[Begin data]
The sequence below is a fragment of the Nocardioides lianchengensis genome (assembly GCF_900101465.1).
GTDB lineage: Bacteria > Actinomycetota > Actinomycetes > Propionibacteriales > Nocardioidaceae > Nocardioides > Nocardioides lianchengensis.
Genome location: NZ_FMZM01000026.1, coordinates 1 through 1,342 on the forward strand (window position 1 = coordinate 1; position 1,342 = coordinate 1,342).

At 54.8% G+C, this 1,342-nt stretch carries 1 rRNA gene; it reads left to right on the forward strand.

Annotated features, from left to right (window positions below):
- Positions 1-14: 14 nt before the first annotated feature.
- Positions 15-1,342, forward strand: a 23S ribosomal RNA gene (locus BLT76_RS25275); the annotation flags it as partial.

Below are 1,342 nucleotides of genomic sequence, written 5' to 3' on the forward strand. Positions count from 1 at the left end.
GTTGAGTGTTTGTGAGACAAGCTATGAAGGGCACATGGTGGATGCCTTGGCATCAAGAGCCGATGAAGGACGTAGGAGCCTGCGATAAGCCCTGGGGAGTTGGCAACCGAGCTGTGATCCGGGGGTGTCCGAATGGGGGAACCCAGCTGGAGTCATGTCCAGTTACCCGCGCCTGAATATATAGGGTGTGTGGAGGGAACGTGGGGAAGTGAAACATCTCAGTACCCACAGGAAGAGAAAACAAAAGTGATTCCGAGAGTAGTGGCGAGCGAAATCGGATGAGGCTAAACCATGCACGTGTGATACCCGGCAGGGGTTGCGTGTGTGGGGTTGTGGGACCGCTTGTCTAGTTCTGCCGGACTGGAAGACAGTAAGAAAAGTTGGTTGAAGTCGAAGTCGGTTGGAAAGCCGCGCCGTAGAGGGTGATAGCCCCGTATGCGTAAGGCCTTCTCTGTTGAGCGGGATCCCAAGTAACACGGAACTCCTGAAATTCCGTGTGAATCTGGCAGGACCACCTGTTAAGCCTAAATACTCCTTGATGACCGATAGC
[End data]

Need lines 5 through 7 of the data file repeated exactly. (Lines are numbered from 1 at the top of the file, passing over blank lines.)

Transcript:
Annotated features, from left to right (window positions below):
- Positions 1-14: 14 nt before the first annotated feature.
- Positions 15-1,342, forward strand: a 23S ribosomal RNA gene (locus BLT76_RS25275); the annotation flags it as partial.